Most organizations do everything they can to manage third-party risks associated with their vendors, agents, resellers and partners. However, a couple of supply chain components are often left unmanaged: software applications a company purchases for use by its employees and third-party code used in applications created in-house. Until now, the digital supply chain was difficult, if not impossible, to monitor for compliance.
Many companies use hundreds or even thousands of these applications — for things like video conferencing, collaboration, enterprise resource planning and personal productivity — as well as so-called second-tier applications that are used by a select number of employees.
The growth in commercial software usage is being driven by numerous factors: digitization initiatives, software to support work-from-home requirements and the need among departments and business units for specialized software to streamline operations. This is pressuring IT departments to get a handle on their risk exposure. Especially in regulated industries like insurance, oil and gas, pharmaceuticals and financial services where both industry/government mandates and maintaining trust with customers and business partners is critical.
Vulnerabilities in commercial off-the-shelf (COTS) software have become more common with the increased use of open-source software (OSS) components as building blocks for these business applications. Hackers have recognized that they can exploit vulnerabilities in embedded OSS components to compromise widely used applications.
- Hope. Simply deploy software applications without any checks and balances, leaving security entirely up to the vendor. Although this is the least secure method, this is the most practical approach for some companies.
- Trust. A more secure approach is to require suppliers to demonstrate that they are making the best efforts to protect their software from vulnerabilities. This could include requesting documented results from their internal security tests. In this scenario, the IT department typically controls what software is deployed to what employees.
- Trust but verify. The most secure way to control the security of the software your employees use is to not only trust but also verify — by testing applications to assess whether they contain any vulnerabilities. This approach enables you to determine how much risk you are willing to accept for each application you deploy.
Since application providers typically do not share their source code, the only way to verify the security of COTS products has been via manual penetration testing. Unfortunately, penetration testing techniques have limitations. Manually testing hundreds of applications can be time-consuming, expensive and labor-intensive. In many cases, it can take weeks to validate just one piece of commercial software. During this time, a business unit might be stuck waiting for a new and presumably better application. This can undermine productivity and leave workers frustrated.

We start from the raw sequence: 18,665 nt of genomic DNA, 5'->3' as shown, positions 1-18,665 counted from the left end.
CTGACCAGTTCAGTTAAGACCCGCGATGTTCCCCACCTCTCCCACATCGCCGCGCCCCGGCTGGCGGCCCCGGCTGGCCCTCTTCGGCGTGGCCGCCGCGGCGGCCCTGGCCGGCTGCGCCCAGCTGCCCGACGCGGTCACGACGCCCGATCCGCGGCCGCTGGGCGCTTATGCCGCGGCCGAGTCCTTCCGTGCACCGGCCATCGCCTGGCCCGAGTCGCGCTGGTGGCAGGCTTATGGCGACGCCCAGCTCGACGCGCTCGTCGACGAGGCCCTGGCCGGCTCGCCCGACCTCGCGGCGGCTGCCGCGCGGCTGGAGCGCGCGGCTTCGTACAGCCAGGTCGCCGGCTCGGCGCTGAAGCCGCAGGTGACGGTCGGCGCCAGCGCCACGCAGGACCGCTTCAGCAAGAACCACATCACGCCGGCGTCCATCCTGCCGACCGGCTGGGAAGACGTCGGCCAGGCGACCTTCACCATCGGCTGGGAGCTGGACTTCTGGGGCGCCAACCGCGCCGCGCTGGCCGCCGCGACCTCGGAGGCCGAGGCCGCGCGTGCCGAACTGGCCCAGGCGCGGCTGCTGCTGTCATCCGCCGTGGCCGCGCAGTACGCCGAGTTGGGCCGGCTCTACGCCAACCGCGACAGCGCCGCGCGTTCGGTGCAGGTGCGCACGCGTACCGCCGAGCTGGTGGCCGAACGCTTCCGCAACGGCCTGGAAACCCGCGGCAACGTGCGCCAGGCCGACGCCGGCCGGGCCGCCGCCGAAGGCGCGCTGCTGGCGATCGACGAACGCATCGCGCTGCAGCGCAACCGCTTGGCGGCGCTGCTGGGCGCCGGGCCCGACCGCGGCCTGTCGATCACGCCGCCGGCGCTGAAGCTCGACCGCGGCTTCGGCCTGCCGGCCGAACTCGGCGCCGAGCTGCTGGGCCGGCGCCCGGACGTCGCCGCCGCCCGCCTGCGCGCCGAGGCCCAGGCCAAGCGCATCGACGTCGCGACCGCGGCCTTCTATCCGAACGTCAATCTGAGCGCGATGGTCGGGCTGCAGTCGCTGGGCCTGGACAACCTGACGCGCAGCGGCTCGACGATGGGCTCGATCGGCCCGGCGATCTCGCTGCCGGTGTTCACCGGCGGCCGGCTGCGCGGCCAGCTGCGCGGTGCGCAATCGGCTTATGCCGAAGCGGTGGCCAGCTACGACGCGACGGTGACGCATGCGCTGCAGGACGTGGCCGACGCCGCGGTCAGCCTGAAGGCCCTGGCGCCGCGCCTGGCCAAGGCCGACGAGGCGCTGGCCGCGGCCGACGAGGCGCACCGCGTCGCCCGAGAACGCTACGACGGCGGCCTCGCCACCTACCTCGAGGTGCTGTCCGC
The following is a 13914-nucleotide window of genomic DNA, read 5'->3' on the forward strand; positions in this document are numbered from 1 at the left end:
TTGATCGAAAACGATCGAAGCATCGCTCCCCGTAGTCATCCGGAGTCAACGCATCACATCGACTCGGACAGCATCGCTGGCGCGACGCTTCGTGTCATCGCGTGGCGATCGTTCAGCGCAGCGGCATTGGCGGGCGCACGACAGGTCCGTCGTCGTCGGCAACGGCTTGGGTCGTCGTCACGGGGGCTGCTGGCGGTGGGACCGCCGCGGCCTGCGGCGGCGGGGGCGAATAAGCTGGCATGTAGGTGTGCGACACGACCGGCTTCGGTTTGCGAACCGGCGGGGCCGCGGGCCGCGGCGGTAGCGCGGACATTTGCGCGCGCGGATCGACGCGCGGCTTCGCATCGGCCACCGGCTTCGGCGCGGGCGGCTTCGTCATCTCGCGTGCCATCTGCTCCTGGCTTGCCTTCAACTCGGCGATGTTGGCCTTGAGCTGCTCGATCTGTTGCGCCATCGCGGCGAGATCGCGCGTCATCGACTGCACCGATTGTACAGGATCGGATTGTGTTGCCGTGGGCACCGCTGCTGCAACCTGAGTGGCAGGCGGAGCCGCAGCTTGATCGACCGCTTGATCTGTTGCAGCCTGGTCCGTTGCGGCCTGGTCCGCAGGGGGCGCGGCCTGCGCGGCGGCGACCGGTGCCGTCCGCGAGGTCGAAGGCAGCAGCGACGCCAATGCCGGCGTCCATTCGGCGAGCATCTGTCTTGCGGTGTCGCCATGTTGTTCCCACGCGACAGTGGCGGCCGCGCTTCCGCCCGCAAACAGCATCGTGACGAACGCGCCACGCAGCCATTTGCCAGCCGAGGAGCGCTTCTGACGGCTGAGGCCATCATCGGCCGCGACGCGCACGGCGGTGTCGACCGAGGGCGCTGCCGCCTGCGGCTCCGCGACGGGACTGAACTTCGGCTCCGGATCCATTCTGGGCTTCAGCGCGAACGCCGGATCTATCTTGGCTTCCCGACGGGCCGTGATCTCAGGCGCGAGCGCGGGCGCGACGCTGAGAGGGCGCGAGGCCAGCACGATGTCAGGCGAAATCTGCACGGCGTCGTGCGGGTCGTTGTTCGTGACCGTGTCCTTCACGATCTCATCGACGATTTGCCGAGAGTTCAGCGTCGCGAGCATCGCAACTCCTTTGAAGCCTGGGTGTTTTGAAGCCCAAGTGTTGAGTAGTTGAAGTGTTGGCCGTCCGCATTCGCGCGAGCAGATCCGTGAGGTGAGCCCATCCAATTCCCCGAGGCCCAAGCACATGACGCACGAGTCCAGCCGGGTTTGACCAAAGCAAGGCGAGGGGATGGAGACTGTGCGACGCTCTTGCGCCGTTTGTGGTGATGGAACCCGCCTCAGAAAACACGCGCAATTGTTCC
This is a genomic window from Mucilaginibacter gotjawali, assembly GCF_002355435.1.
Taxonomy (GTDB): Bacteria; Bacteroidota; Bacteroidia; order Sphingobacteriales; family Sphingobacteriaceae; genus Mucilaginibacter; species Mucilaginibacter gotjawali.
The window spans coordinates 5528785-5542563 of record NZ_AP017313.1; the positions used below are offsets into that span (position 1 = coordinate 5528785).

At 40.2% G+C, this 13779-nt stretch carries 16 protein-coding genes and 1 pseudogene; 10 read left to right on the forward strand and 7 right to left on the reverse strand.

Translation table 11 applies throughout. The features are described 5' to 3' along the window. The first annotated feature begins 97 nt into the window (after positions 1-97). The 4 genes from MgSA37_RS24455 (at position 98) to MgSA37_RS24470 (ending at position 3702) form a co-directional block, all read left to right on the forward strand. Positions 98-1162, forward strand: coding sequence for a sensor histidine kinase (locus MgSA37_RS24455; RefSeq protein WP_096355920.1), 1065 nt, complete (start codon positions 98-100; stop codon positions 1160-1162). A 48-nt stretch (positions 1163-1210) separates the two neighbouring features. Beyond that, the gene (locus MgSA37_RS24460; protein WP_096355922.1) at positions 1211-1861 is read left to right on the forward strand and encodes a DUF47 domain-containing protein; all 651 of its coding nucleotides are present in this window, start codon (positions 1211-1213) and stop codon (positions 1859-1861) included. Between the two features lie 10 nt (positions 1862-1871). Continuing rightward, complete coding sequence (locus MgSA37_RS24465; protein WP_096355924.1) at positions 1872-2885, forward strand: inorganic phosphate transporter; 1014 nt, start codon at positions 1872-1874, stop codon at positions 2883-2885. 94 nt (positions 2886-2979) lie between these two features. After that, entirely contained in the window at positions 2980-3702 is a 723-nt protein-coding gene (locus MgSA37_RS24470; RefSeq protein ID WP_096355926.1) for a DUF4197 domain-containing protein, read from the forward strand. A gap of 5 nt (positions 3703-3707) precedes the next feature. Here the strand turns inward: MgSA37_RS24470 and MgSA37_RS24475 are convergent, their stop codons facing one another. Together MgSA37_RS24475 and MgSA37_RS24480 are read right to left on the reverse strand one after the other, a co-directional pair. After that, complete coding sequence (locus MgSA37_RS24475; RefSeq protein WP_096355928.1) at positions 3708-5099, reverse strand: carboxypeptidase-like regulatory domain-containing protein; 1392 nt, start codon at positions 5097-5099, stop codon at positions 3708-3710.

But there is a secondary problem. The effectiveness of this testing is often an open question. While the technique can detect vulnerabilities and an array of problems, it also can miss problems and lag behind changes in open-source code and the entire commercial software marketplace.
To avoid the pitfalls associated with the manual approach, several companies, including mine, have created a new class of tools that automate this process. Called binary software composition analysis (BSCA), the tools use binary analysis to identify known vulnerabilities and create a software bill of materials (SBOM).
If you and your leadership team are exploring changes to your security tools, consider the following when assessing BSCA options:
- Look for products that do not require access to source code.
- Assess whether they provide high precision and recall, which will result in fewer missed vulnerabilities and reduce false positives.
- Make sure the tool can perform binary-level analysis for both open-source software and third-party software.
- Look for the ability to inspect run-time code that is either deployed or in development.
- Determine what sources are used to monitor for vulnerabilities: open source or private? A mix of both will discover more security flaws.
Once you have scanned each application to create an SBOM, take steps to address any vulnerabilities that you discover.
As we have learned from recent cyberattacks that have been in the news, we can no longer inherently trust that our software supply chain is free from security vulnerabilities. Fortunately, advances in code testing and analysis make it possible for you to take back control over the software you use to run your business. With this visibility, you can take a proactive approach to assess and remediate security risks that may be lurking below the surface.